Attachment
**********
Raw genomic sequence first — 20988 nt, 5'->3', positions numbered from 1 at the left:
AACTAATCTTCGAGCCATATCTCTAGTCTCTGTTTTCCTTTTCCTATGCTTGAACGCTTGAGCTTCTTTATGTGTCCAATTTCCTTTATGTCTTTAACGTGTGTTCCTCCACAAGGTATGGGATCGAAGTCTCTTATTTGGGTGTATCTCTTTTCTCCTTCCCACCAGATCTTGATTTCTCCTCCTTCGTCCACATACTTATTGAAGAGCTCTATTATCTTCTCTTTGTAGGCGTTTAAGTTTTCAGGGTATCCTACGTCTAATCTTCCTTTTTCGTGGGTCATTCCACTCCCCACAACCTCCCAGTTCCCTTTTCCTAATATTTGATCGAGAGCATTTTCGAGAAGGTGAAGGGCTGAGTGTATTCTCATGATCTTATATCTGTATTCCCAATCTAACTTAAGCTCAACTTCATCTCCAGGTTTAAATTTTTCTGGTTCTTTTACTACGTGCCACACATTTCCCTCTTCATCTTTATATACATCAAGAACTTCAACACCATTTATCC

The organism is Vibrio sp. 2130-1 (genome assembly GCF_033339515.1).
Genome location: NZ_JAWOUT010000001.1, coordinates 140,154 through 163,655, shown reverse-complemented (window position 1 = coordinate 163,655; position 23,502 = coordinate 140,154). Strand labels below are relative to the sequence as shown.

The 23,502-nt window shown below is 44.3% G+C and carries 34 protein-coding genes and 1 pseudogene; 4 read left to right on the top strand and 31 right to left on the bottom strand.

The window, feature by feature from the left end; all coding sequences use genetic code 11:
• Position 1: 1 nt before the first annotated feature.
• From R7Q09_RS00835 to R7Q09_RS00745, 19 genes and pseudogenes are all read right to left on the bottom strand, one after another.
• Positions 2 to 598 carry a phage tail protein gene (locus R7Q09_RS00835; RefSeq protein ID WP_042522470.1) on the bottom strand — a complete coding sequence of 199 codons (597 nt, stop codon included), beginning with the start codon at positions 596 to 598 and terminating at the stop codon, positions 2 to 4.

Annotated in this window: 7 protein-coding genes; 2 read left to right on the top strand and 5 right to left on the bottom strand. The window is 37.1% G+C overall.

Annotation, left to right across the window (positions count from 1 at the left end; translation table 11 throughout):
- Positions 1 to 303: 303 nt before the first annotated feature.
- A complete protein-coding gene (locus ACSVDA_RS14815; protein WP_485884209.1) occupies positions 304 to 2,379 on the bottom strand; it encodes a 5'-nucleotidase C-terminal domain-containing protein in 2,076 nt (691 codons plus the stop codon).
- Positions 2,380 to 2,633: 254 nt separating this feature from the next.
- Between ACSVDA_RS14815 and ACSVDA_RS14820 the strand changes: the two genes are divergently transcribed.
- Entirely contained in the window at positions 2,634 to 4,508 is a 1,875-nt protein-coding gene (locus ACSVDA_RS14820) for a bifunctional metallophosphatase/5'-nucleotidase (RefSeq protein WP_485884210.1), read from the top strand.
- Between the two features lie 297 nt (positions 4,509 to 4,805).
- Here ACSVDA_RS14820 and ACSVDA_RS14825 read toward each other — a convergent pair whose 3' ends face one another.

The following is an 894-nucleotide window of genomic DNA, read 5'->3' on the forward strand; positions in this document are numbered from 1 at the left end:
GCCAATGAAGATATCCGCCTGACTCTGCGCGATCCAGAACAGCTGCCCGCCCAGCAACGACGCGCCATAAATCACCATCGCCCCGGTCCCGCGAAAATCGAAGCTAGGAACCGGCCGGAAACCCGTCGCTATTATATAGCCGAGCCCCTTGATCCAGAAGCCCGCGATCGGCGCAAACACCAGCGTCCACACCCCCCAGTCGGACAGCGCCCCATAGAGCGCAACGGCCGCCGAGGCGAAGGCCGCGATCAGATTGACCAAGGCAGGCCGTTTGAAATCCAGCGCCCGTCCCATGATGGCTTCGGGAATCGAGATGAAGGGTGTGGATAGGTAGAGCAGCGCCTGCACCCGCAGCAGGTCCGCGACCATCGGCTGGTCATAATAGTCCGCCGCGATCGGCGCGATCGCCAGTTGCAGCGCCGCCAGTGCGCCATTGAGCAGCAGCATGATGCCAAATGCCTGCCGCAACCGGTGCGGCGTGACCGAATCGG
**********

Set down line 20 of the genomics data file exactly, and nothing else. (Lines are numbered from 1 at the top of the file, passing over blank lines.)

GCCAATGAAGATATCCGCCTGACTCTGCGCGATCCAGAACAGCTGCCCGCCCAGCAACGACGCGCCATAAATCACCATCGCCCCGGTCCCGCGAAAATCGAAGCTAGGAACCGGCCGGAAACCCGTCGCTATTATATAGCCGAGCCCCTTGATCCAGAAGCCCGCGATCGGCGCAAACACCAGCGTCCACACCCCCCAGTCGGACAGCGCCCCATAGAGCGCAACGGCCGCCGAGGCGAAGGCCGCGATCAGATTGACCAAGGCAGGCCGTTTGAAATCCAGCGCCCGTCCCATGATGGCTTCGGGAATCGAGATGAAGGGTGTGGATAGGTAGAGCAGCGCCTGCACCCGCAGCAGGTCCGCGACCATCGGCTGGTCATAATAGTCCGCCGCGATCGGCGCGATCGCCAGTTGCAGCGCCGCCAGTGCGCCATTGAGCAGCAGCATGATGCCAAATGCCTGCCGCAACCGGTGCGGCGTGACCGAATCGG